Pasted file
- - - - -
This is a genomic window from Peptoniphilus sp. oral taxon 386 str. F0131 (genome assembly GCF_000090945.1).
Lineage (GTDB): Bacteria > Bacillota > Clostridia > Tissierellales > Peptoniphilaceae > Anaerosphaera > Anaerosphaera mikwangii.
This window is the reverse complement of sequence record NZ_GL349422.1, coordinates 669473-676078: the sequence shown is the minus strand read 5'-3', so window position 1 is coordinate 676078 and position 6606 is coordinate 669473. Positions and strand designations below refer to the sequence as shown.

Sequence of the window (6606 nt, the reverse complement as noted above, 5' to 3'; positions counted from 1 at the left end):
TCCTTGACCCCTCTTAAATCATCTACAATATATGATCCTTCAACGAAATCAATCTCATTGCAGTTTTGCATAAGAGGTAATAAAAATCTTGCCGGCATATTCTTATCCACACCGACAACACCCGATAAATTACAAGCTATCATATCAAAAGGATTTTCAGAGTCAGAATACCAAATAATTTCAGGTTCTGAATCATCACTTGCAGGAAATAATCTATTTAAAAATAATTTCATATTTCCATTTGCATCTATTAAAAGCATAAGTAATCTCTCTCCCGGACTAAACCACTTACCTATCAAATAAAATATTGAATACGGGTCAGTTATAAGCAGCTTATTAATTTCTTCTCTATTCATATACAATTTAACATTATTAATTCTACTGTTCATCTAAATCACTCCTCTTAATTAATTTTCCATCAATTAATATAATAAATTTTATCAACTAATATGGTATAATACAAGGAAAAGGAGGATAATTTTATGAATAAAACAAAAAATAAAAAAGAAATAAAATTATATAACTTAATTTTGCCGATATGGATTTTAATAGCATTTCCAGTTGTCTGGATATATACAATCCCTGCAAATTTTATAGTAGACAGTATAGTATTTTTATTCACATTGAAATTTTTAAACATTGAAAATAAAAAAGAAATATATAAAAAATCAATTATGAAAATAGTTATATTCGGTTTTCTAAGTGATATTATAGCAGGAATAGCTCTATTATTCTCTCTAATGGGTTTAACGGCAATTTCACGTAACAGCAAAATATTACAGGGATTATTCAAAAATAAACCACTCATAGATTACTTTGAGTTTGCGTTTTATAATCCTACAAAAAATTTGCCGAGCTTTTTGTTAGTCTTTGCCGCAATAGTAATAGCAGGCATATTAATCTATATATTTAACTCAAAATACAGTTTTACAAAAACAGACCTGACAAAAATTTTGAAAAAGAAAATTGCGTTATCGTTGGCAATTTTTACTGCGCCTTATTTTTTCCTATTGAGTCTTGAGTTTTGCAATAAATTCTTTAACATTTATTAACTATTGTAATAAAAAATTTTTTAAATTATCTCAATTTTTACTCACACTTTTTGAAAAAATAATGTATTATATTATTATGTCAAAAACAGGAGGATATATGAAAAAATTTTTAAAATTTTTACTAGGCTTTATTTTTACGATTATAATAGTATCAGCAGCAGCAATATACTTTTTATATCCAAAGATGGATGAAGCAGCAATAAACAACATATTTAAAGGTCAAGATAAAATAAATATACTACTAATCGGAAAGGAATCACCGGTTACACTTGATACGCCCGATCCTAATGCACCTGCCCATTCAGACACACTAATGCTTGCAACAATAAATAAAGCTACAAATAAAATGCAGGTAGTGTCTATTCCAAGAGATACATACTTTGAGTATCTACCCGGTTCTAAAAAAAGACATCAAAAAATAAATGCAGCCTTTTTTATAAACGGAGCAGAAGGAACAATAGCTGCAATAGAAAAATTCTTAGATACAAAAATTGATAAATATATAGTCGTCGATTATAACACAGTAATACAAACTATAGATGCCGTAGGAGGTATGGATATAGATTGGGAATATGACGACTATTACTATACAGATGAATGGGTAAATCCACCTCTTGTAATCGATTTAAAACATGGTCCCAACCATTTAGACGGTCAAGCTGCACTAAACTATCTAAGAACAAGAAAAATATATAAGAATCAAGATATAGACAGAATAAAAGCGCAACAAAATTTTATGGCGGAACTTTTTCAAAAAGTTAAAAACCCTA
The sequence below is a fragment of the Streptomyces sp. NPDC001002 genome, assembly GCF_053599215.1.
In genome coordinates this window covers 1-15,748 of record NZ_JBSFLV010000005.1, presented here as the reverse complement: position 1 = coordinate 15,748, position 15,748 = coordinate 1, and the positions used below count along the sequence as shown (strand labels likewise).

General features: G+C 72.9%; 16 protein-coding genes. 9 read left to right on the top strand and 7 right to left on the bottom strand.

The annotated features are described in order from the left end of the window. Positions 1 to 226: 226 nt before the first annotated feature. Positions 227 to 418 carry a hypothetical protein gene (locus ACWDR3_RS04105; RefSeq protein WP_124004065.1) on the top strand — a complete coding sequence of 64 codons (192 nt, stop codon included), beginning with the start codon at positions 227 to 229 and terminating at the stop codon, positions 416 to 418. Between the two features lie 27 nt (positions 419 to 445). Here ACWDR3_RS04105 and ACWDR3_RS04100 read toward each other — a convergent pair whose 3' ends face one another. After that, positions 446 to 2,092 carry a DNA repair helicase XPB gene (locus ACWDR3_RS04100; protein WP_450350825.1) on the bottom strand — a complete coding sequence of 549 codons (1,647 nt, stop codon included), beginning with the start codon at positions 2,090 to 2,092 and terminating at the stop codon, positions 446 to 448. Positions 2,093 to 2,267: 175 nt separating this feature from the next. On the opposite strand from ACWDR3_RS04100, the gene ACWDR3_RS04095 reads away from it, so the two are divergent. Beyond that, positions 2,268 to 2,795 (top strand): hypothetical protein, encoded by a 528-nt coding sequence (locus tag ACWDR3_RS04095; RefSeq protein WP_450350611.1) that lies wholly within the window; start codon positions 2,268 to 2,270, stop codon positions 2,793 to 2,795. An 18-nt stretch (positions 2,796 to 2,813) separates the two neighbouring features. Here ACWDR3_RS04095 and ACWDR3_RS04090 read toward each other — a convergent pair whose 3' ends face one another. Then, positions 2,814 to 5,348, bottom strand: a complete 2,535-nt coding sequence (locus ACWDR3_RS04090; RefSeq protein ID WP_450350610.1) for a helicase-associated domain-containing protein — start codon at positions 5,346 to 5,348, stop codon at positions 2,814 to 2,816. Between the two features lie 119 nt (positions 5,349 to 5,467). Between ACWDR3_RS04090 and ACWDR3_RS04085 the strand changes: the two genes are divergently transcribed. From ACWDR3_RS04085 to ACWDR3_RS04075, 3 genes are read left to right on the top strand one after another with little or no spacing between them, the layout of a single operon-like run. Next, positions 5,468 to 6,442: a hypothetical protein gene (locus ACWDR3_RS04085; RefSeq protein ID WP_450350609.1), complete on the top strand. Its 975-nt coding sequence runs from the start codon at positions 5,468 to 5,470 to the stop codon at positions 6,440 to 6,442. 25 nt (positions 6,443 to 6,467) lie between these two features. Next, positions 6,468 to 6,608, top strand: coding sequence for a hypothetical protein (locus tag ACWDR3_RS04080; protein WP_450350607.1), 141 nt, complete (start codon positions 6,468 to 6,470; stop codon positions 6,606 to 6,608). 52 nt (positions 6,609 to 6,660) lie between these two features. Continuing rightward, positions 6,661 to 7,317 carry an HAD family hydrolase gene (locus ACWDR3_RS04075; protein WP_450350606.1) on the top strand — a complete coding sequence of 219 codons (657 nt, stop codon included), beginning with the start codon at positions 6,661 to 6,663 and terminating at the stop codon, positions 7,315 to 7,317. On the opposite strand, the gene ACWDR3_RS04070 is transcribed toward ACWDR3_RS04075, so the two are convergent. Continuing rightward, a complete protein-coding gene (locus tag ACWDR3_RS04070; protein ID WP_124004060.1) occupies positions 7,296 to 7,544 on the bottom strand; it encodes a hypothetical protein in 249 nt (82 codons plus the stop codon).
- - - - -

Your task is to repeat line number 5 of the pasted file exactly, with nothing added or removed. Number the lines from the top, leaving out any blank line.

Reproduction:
TCCTTGACCCCTCTTAAATCATCTACAATATATGATCCTTCAACGAAATCAATCTCATTGCAGTTTTGCATAAGAGGTAATAAAAATCTTGCCGGCATATTCTTATCCACACCGACAACACCCGATAAATTACAAGCTATCATATCAAAAGGATTTTCAGAGTCAGAATACCAAATAATTTCAGGTTCTGAATCATCACTTGCAGGAAATAATCTATTTAAAAATAATTTCATATTTCCATTTGCATCTATTAAAAGCATAAGTAATCTCTCTCCCGGACTAAACCACTTACCTATCAAATAAAATATTGAATACGGGTCAGTTATAAGCAGCTTATTAATTTCTTCTCTATTCATATACAATTTAACATTATTAATTCTACTGTTCATCTAAATCACTCCTCTTAATTAATTTTCCATCAATTAATATAATAAATTTTATCAACTAATATGGTATAATACAAGGAAAAGGAGGATAATTTTATGAATAAAACAAAAAATAAAAAAGAAATAAAATTATATAACTTAATTTTGCCGATATGGATTTTAATAGCATTTCCAGTTGTCTGGATATATACAATCCCTGCAAATTTTATAGTAGACAGTATAGTATTTTTATTCACATTGAAATTTTTAAACATTGAAAATAAAAAAGAAATATATAAAAAATCAATTATGAAAATAGTTATATTCGGTTTTCTAAGTGATATTATAGCAGGAATAGCTCTATTATTCTCTCTAATGGGTTTAACGGCAATTTCACGTAACAGCAAAATATTACAGGGATTATTCAAAAATAAACCACTCATAGATTACTTTGAGTTTGCGTTTTATAATCCTACAAAAAATTTGCCGAGCTTTTTGTTAGTCTTTGCCGCAATAGTAATAGCAGGCATATTAATCTATATATTTAACTCAAAATACAGTTTTACAAAAACAGACCTGACAAAAATTTTGAAAAAGAAAATTGCGTTATCGTTGGCAATTTTTACTGCGCCTTATTTTTTCCTATTGAGTCTTGAGTTTTGCAATAAATTCTTTAACATTTATTAACTATTGTAATAAAAAATTTTTTAAATTATCTCAATTTTTACTCACACTTTTTGAAAAAATAATGTATTATATTATTATGTCAAAAACAGGAGGATATATGAAAAAATTTTTAAAATTTTTACTAGGCTTTATTTTTACGATTATAATAGTATCAGCAGCAGCAATATACTTTTTATATCCAAAGATGGATGAAGCAGCAATAAACAACATATTTAAAGGTCAAGATAAAATAAATATACTACTAATCGGAAAGGAATCACCGGTTACACTTGATACGCCCGATCCTAATGCACCTGCCCATTCAGACACACTAATGCTTGCAACAATAAATAAAGCTACAAATAAAATGCAGGTAGTGTCTATTCCAAGAGATACATACTTTGAGTATCTACCCGGTTCTAAAAAAAGACATCAAAAAATAAATGCAGCCTTTTTTATAAACGGAGCAGAAGGAACAATAGCTGCAATAGAAAAATTCTTAGATACAAAAATTGATAAATATATAGTCGTCGATTATAACACAGTAATACAAACTATAGATGCCGTAGGAGGTATGGATATAGATTGGGAATATGACGACTATTACTATACAGATGAATGGGTAAATCCACCTCTTGTAATCGATTTAAAACATGGTCCCAACCATTTAGACGGTCAAGCTGCACTAAACTATCTAAGAACAAGAAAAATATATAAGAATCAAGATATAGACAGAATAAAAGCGCAACAAAATTTTATGGCGGAACTTTTTCAAAAAGTTAAAAACCCTA